By Admir Milla
It is difficult to say exactly what Senioritis is, but our seniors can try to explain it.
“It’s asking the kid next to me for loose leaf and a writing utensil every day because my bag only contains food and my phone charger,” said Narmin Gadimova ’13.
“Senioritis is that yearn to cut second and ninth to sit in Connecticut Muffin,” said Nik Albert ’13.
We know it sounds bad, but we all need it.
For most seniors, the first three and a half years of high school are extremely demanding, to say the least. In that relatively short period of time, students have to deal with teachers, grades, exams, essays, presentations, extracurriculars, community service, work, SATs, APs, applications, interviews, college visits, and admittance decisions. In a community where academic success is often put above all else, it is obviously stressful to have to deal with it all.
The senioritis phenomenon is nothing new.
“I recall cutting four days during my senior year. But, two of those were to do research at the Library of Congress. The other two were for going to a quarry to jump off cliffs into ice-cold water. My grades suffered during senior year,” said Dr. MacRae Maxfield. Yes, a chemistry teacher with a PhD who contributed to the development of chargeable lithium-ion batteries admitted to having senioritis. We are not alone.
Many students feel that senioritis is now more frowned upon than it was in the past. However, this could be attributed to the fact that there is more expected of seniors today, which means there’s a greater fall from grace in the eyes of critical teachers.
Second term seniors do have a lot on their plate. Second term seniors do have a lot on their plate. Teachers continue to give work, not to hurt the students, but to help them.
“The time goes by much more quickly when you are learning new skills. Secondly, there is still a great deal to learn in your areas of interest and no amount of preparation is wasted in the competition for the finite opportunities available in even the fastest growing fields,” said Dr. Maxfield. Teachers don’t do it to ruin second-term senior fun.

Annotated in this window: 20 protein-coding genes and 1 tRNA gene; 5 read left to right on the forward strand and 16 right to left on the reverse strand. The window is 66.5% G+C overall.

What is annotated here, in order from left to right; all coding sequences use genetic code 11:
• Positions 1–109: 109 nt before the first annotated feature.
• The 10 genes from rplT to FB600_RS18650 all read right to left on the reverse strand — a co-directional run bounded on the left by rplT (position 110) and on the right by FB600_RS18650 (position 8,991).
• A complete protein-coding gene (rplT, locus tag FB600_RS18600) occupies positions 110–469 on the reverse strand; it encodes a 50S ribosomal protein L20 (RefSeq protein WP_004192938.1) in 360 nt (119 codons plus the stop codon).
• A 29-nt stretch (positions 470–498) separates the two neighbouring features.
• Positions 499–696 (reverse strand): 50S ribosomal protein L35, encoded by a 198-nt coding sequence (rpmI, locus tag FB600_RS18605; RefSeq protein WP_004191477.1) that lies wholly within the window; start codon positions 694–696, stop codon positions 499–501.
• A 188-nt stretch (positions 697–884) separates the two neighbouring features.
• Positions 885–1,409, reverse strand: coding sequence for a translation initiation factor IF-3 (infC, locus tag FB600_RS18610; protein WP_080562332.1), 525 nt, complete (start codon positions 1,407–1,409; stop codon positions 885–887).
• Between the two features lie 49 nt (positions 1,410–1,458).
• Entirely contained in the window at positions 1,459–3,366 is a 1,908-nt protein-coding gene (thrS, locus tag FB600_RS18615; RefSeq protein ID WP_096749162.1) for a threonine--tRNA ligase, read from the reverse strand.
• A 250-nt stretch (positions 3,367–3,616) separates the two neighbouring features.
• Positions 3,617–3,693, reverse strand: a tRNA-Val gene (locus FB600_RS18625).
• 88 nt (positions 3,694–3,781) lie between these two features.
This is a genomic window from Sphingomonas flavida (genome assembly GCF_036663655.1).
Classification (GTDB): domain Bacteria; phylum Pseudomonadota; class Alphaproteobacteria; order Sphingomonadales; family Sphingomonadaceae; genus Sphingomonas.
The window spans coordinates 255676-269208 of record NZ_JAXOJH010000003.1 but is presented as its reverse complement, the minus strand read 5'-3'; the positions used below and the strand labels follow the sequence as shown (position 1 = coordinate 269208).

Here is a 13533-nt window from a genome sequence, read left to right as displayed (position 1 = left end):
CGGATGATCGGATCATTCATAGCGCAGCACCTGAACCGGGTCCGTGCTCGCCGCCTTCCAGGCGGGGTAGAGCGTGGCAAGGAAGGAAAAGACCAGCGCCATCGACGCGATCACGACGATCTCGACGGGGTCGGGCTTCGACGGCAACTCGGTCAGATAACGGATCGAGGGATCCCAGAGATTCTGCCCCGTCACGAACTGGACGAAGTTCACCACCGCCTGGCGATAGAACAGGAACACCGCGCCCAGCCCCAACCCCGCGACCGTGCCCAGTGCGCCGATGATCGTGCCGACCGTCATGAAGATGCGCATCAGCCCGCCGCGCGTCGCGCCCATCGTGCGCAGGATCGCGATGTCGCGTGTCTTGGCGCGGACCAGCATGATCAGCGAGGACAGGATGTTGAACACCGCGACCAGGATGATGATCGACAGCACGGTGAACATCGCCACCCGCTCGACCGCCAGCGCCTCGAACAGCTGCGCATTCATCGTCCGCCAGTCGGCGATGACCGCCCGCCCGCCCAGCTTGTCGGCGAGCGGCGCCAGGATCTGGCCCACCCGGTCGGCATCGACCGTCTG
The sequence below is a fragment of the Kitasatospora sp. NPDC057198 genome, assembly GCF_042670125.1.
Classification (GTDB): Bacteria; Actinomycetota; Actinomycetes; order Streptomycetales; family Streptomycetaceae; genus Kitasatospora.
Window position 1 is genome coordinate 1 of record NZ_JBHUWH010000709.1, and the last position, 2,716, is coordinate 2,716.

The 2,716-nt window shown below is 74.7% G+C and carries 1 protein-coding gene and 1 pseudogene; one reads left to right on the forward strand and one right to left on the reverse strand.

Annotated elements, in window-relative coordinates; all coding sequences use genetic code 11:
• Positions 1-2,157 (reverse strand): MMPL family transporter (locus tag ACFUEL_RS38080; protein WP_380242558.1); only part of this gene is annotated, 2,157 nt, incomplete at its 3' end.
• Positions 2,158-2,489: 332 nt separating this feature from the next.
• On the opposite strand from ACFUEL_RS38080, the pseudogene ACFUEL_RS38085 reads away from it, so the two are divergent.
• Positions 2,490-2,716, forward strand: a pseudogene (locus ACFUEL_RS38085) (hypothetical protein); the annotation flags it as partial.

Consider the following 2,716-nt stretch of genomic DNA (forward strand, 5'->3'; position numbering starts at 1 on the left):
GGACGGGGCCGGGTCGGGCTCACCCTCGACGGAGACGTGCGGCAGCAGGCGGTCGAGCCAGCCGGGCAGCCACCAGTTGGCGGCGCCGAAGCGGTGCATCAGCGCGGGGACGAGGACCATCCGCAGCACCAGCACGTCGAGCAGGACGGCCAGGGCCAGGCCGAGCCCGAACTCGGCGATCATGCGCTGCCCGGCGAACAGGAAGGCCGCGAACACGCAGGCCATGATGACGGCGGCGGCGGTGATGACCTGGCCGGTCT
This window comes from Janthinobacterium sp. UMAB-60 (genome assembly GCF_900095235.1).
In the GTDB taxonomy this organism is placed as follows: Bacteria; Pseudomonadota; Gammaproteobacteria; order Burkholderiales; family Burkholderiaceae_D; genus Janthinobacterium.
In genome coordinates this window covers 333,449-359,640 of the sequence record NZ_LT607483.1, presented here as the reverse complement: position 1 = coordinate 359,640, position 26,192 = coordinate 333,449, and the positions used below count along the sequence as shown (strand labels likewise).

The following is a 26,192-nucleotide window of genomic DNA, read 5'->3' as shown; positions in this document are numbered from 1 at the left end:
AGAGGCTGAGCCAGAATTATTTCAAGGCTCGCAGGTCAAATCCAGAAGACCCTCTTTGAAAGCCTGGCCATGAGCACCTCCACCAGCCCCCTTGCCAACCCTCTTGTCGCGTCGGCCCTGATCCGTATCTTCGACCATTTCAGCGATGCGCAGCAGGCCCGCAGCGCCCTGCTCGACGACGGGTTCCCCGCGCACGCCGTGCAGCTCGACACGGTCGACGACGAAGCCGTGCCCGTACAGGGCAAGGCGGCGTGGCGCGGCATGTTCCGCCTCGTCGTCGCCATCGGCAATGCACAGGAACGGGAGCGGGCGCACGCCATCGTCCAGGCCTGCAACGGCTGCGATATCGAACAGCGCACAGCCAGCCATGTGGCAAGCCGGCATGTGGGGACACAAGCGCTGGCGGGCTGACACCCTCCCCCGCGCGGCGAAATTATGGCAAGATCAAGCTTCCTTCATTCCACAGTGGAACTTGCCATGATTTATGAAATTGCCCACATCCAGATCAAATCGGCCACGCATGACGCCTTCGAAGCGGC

However, teachers who do acknowledge the inevitable decline in their senior’s work ethic by mixing up their lesson plans should be commended for their efforts. As they often no longer care about their grades, seniors need the extra motivation to work. When grades and test scores dip in value, it is often inspiration from a teacher that can incentivize a student in the last few months.
Colleges also need to reevaluate how they view second term seniors. Some colleges ask for a report card at the end of the year, which, at that point is a waste of paper. Many colleges do threaten to rescind their admission offers if they see a drastic decline in a student’s grades, a practice with which many students disagree.
“Colleges should cut second term seniors some slack. Second term senior grades should not determine placement for fall classes,” echoed Erin Comiskey ’13.
We all need to experience at least a little senioritis. It provides a way to look at life that we will never have again. Sure, it can make us lazy and distracted, but it also gives seniors time to celebrate the last four years with a group of students who have all shared the very unique experience of being a Technite.
“Senioritis is a once in lifetime feeling – utterly carefree, anything goes! Cherish it, respect it, love it,” said Stephanie Abreu ’13.
I hope a little senioritis from the Class of 2013 is inherited by 2014 and that they provide the same guidance to those that follow.